The UK's ReNeuron has been given a regulatory green light to launch the world's first human trial of a stem cell therapy for strokes.
Beginning in the second quarter of this year, researchers for the biotech will begin to see exactly how stroke victims respond to the neural stem cell therapy, which researchers say could help significantly repair brain damage. The UK Gene Therapy Advisory Committee granted approval of the trial--five years after ReNeuron first approached officials in Europe. The Financial Times notes that the company later tried to get the FDA on board to test the therapy, but regulators in the U.S. repeatedly delayed the process.
"This final approval represents the culmination of many months of work in taking our ReN001 therapy through a regulatory process in the UK largely untested by other stem cell therapy approaches of this type," said Michael Hunt, ReNeuron's chief executive. "We are therefore pleased to have in many ways pioneered that regulatory pathway for subsequent cell therapy applications."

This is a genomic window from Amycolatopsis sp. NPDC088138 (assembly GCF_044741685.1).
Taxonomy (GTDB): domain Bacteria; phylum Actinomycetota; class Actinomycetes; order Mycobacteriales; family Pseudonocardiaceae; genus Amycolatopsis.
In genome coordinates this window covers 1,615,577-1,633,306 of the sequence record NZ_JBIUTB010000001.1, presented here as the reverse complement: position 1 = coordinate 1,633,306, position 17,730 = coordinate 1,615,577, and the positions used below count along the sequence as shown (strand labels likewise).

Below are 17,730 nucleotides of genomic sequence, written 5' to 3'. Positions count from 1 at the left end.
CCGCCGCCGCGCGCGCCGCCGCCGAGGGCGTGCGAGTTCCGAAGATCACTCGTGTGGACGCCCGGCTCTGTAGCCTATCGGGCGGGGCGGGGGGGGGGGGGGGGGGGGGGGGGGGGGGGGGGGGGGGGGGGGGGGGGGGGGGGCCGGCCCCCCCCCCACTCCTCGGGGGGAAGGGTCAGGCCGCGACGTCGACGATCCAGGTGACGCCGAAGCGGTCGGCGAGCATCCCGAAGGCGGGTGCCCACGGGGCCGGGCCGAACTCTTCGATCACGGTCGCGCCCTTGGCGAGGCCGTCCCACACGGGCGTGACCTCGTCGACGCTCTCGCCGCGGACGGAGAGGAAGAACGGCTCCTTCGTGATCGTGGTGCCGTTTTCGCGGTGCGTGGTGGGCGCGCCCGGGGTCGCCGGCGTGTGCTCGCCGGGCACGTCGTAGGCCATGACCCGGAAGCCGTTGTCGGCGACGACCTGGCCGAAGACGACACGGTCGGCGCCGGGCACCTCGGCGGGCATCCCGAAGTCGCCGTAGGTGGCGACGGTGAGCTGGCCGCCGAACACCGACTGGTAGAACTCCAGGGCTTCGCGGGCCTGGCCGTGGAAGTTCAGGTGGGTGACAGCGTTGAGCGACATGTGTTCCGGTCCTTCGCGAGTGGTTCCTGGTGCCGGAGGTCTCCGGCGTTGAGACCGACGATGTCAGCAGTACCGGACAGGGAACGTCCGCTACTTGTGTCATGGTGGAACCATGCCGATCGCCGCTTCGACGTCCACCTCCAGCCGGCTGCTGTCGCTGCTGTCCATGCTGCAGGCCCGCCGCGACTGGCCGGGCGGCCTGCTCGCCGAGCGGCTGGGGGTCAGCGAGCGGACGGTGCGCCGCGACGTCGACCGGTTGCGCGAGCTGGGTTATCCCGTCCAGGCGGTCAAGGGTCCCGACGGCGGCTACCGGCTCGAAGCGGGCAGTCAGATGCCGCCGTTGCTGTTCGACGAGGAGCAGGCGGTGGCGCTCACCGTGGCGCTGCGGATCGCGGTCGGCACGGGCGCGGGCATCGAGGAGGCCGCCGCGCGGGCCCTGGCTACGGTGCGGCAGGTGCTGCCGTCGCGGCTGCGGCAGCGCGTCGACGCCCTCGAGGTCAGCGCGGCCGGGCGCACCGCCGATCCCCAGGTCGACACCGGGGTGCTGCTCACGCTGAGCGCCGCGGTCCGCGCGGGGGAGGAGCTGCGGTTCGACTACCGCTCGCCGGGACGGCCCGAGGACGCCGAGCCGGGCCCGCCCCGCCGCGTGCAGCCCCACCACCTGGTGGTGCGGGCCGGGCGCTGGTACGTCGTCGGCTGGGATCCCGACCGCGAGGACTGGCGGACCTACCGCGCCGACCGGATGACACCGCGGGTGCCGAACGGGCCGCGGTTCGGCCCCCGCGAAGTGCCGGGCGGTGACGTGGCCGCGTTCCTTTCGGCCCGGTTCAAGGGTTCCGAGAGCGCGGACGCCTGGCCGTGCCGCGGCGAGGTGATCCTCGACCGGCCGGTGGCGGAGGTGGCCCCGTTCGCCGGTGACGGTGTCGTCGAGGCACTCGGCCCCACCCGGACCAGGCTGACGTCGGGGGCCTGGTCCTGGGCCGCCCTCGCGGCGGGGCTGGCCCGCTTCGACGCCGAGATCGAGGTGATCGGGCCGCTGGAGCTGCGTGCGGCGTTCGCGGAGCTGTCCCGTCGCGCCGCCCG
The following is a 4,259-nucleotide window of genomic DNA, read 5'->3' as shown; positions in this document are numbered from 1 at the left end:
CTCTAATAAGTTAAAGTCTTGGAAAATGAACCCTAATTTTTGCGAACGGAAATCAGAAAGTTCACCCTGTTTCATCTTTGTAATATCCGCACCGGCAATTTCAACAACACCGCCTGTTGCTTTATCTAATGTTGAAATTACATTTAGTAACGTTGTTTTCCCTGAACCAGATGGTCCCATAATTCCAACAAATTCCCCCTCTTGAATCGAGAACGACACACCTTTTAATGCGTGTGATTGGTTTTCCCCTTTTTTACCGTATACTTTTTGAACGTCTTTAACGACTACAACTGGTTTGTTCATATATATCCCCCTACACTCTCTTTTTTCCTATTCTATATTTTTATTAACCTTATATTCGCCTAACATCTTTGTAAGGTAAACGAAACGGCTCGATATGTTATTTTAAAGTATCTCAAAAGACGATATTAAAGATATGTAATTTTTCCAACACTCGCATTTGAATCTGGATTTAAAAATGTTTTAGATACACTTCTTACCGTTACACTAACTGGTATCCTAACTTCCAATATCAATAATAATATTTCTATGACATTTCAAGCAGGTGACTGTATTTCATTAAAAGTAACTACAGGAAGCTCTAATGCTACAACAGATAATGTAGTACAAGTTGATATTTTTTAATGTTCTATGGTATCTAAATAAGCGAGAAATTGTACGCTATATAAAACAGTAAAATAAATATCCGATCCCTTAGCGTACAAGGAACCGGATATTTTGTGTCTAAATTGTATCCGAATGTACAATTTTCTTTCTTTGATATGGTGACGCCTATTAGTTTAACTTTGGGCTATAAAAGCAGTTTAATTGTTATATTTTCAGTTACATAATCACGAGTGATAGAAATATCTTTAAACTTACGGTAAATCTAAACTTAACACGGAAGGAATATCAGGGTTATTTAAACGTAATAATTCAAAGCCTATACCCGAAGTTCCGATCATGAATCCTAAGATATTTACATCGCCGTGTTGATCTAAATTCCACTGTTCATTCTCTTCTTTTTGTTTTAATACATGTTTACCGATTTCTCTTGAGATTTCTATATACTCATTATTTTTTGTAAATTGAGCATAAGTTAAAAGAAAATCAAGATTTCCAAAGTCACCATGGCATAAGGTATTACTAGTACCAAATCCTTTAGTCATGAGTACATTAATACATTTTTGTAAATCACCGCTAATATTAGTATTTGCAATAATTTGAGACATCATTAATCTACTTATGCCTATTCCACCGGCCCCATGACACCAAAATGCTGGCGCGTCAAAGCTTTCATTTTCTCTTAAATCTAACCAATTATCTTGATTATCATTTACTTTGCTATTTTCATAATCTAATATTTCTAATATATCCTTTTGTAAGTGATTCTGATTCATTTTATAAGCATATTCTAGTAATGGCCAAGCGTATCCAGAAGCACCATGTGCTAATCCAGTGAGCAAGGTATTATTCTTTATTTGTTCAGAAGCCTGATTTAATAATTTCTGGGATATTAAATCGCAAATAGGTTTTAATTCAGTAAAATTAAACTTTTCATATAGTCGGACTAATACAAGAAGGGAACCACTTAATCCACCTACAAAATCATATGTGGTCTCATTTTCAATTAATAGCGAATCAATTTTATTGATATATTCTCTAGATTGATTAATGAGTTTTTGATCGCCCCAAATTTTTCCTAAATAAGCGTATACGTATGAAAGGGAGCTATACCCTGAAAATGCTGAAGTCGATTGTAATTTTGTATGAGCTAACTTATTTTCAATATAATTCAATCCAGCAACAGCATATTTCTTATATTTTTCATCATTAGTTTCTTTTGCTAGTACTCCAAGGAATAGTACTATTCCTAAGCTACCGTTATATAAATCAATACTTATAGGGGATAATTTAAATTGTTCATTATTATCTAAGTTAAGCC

The trial will enroll patients who have been left disabled by ischemic stroke.
- here's the ReNeuron release
- and here's the story from The Financial Times